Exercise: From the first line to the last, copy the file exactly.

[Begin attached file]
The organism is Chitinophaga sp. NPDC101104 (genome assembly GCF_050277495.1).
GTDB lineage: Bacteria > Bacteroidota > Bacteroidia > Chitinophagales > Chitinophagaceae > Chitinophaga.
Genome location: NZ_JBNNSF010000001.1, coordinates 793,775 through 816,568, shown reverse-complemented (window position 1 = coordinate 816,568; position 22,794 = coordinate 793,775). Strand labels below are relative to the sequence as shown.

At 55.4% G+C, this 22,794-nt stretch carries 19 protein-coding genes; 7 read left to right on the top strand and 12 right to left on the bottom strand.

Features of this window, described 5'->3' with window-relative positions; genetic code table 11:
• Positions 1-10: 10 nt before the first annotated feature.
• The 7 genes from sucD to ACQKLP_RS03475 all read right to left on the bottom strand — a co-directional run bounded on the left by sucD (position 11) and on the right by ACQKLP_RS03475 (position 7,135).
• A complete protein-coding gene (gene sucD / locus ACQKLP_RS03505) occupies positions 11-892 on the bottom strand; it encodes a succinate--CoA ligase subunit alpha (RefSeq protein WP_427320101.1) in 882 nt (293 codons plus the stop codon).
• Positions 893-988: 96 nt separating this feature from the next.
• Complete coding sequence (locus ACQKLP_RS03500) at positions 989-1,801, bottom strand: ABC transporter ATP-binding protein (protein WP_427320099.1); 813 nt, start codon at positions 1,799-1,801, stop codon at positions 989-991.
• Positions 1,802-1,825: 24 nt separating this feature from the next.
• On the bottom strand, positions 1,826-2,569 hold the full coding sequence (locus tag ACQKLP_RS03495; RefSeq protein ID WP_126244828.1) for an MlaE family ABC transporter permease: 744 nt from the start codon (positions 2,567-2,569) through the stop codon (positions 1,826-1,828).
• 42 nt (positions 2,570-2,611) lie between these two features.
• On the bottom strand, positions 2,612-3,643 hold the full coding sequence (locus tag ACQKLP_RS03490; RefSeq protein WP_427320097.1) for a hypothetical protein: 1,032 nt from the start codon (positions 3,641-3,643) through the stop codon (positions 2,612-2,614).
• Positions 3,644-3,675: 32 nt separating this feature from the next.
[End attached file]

The organism is Chitinophaga sp. NPDC101104 (genome assembly GCF_050277495.1).
GTDB lineage: Bacteria > Bacteroidota > Bacteroidia > Chitinophagales > Chitinophagaceae > Chitinophaga.
Genome location: NZ_JBNNSF010000001.1, coordinates 793,775 through 816,568, shown reverse-complemented (window position 1 = coordinate 816,568; position 22,794 = coordinate 793,775). Strand labels below are relative to the sequence as shown.

At 55.4% G+C, this 22,794-nt stretch carries 19 protein-coding genes; 7 read left to right on the top strand and 12 right to left on the bottom strand.

Features of this window, described 5'->3' with window-relative positions; genetic code table 11:
• Positions 1-10: 10 nt before the first annotated feature.
• The 7 genes from sucD to ACQKLP_RS03475 all read right to left on the bottom strand — a co-directional run bounded on the left by sucD (position 11) and on the right by ACQKLP_RS03475 (position 7,135).
• A complete protein-coding gene (gene sucD / locus ACQKLP_RS03505) occupies positions 11-892 on the bottom strand; it encodes a succinate--CoA ligase subunit alpha (RefSeq protein WP_427320101.1) in 882 nt (293 codons plus the stop codon).
• Positions 893-988: 96 nt separating this feature from the next.
• Complete coding sequence (locus ACQKLP_RS03500) at positions 989-1,801, bottom strand: ABC transporter ATP-binding protein (protein WP_427320099.1); 813 nt, start codon at positions 1,799-1,801, stop codon at positions 989-991.
• Positions 1,802-1,825: 24 nt separating this feature from the next.
• On the bottom strand, positions 1,826-2,569 hold the full coding sequence (locus tag ACQKLP_RS03495; RefSeq protein ID WP_126244828.1) for an MlaE family ABC transporter permease: 744 nt from the start codon (positions 2,567-2,569) through the stop codon (positions 1,826-1,828).
• 42 nt (positions 2,570-2,611) lie between these two features.
• On the bottom strand, positions 2,612-3,643 hold the full coding sequence (locus tag ACQKLP_RS03490; RefSeq protein WP_427320097.1) for a hypothetical protein: 1,032 nt from the start codon (positions 3,641-3,643) through the stop codon (positions 2,612-2,614).
• Positions 3,644-3,675: 32 nt separating this feature from the next.